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Screenshot from the 4chan.org imageboard.

An imageboard or image board is a type of Internet forum which operates mostly via posting images. The first imageboards were created in Japan, and many English language imageboards today are centered on Japanese culture. They are based on the textboard concept.


Imageboards, similar to bulletin board systems, are used for discussions of a variety of topics. The primary focus of imageboards, however, is directed away from text posts, and is instead placed on picture posts. The two share many of the same structures, including separate forums for separate topics, as well as similar audiences. Imageboards are much more transitory with content—on some boards (especially highly trafficked ones), the thread deletion time can be as little as 10 minutes. The most popular English language imageboard, 4chan, tends to revolve around Japanese culture such as CG artwork or anime. In Japan, where imageboards are more common[citation needed], topics vary widely, ranging from trains to current news.

Imageboards are also different from online galleries in that most of the works posted are not made by the poster, but instead are taken from other online sources: galleries, other imageboards, and edited pictures.


A diagram of a typical tripcode derivation process.

Most imageboards and 2channel-style discussion boards allow (and encourage) anonymous posting and use a system of tripcodes instead of registration. A tripcode is the hashed result of a password that allows one's identity to be recognized without storing any data about users. Entering a particular password will let one "sign" one's posts with the tripcode generated from that password, while trying to take another user's tripcode and compute their password from it (for instance, to make posts that appear to come from a particular person) is computationally difficult. Anonymity is considered to be one of the advantages of an imageboard. Some boards have from time to time removed the ability to post with a name altogether (known as "forced anonymous/anonymity").


There are two primary types of imageboard software packages in widespread use:[citation needed] linearly directed imageboards modeled closely after Futaba Channel (in which content is posted through hierarchical subsections of topical interest, usually denoted by a forward slash such as "/f" for female), and nonlinear imageboards modeled after Danbooru (usually indicated by the usage of controlled folksonomic vocabulary for topical tagging and search).

Futaba Channel clones[edit]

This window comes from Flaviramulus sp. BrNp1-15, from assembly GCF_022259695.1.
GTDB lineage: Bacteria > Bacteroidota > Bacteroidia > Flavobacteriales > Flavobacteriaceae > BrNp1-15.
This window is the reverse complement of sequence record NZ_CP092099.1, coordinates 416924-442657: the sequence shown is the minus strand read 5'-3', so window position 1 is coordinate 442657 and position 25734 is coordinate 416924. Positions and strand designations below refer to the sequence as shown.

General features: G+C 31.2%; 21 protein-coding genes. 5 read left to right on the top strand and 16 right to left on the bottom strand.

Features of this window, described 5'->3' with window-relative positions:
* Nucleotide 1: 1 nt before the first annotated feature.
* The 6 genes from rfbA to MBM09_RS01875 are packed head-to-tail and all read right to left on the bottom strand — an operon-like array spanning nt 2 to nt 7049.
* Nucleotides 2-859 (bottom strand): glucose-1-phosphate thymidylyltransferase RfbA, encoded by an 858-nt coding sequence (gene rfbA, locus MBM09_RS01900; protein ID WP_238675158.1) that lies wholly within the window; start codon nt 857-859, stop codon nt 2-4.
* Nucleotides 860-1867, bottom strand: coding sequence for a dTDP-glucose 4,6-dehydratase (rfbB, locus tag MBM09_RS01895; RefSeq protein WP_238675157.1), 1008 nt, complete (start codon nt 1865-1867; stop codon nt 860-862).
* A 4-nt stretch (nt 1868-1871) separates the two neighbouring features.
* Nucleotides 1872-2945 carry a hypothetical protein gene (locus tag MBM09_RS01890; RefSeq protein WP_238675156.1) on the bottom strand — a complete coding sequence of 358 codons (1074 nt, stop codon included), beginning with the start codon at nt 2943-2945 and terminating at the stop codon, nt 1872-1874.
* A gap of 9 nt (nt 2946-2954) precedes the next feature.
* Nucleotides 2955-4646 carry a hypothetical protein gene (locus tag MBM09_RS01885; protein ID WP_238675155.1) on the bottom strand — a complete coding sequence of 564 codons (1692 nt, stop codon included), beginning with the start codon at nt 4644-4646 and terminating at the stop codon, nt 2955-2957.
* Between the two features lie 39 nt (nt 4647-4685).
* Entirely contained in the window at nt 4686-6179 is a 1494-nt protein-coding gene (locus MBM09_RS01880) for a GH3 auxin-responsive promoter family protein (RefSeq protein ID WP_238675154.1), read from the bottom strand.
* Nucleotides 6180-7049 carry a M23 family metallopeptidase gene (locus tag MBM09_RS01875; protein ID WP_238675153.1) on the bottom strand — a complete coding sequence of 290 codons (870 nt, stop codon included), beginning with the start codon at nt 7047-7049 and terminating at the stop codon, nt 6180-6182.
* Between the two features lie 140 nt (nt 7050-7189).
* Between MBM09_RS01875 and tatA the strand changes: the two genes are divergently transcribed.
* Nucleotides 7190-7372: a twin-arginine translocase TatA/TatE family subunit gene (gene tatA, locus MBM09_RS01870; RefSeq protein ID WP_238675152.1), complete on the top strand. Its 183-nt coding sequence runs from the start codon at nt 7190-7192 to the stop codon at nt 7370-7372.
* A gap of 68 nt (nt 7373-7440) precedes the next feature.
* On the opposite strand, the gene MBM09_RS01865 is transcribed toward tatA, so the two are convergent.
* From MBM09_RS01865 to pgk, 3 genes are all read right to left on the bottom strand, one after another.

There are currently several Futaba-based imageboard software packages in widespread use:[citation needed] Futallaby, Wakaba, Kusaba X.

Futallaby is a PHP script based on the Futaba script from Futaba Channel. Although the Futallaby source is still freely available at 1chan,[1] it is no longer in development, and the download page recommends using Wakaba instead, stating that "Wakaba can do everything Futallaby does and so much more." Futallaby started as a translation of Futaba, later retooled to support XHTML and customizable CSS styles. It is mostly notable for being the first open source English imageboard script.[citation needed]

Wakaba is a Perl imageboard script with a SQL backend to store thread information.[2] It is designed to be more efficient and cleanly written than other scripts that are available, while preserving the same kind of functionality. Wakaba is one of most popular western imageboard software scripts,[citation needed] used most notably by iichan (Wakachan).[3] Because of its focus on bare-bones functionality, Wakaba lacks many of the modern amenities provided by 4chan's Yotsuba,[4] and newer imageboard scripts. A few users have attempted to remedy this by forking the original project and adding in features they consider beneficial. Two FOSS examples of this are frankusr's Wakaba fork,[5] and the user experience focused Glaukaba.[6]

Kusaba was a modular imageboard software written in PHP, which used MySQL.[7] The creator has discontinued the project, however, and recommends TinyIB instead.

Kusaba X is a continuation of Kusaba. Like Kusaba, Kusaba X is written in PHP, and is designed with modularity in mind. It requires a MySQL or SQLite database to run. Kusaba and its derivatives were at one time some of the most popular imageboard solutions.[citation needed] Kusaba X is still in development and the developers state that version 1.0.0 is to be released soon.[citation needed]

Danbooru-style boards[edit]

Usually referred to as a "booru" (or plural "boorus"). Unlike Futaba-inspired imageboard software packages, Danbooru and derivatives aim for a non-hierarchical semantic structure in which users are able to post content and add tags, annotations, translations, and comments.

There exists a number of different Danbooru-style imageboards, both those who have shared source code and those who are not released for others to use. The two main Danbooru derivatives are Gelbooru and MyImouto

Traits of Danbooru-style imageboards
Shared Software Programmed in License Notes
Yes Danbooru Ruby on Rails FreeBSD Uses PostgreSQL.[8]
Yes CamelBoard PHP FreeBSD Does not use or require MySQL.
Yes Tinyboard PHP MIT plus an anti-GPL clause Author specifically forbids mixing GPL code.[9]
Yes Shimmie PHP GPLv2
Yes naranai 1.3.x PHP GPLv3 Built to replace Danbooru because author considered Ruby unsuitable.[10]
Yes Moebooru Ruby on Rails MIT
Yes MyImouto PHP and MySQL MIT PHP port of Moebooru. Uses a custom Ruby-on-Rails-like framework.[11]
No Gelbooru 0.2.x PHP Proprietary Gelbooru 0.1.x is open source but 0.2.x currently is not.
No Octabooru PHP Proprietary (temporarily down due to host server issues)
No Metabooru Python Proprietary
No booru-on-rails Ruby on Rails Proprietary "The 'booru-on-rails' project that powers Derpibooru is planned to be released to the public once the debugging is complete."


Futaba Channel[edit]

Main article: Futaba Channel

Futaba Channel (ふたば☆ちゃんねる), or "Futaba" for short, is a popular, anonymous BBS and imageboard system based in Japan. Its boards usually do not distinguish between not safe for work and clean content, but there is a strict barrier between two-dimensional (drawn) and three-dimensional (computer graphics (CG) and photographic) pictures that is heavily enforced and debated.[12]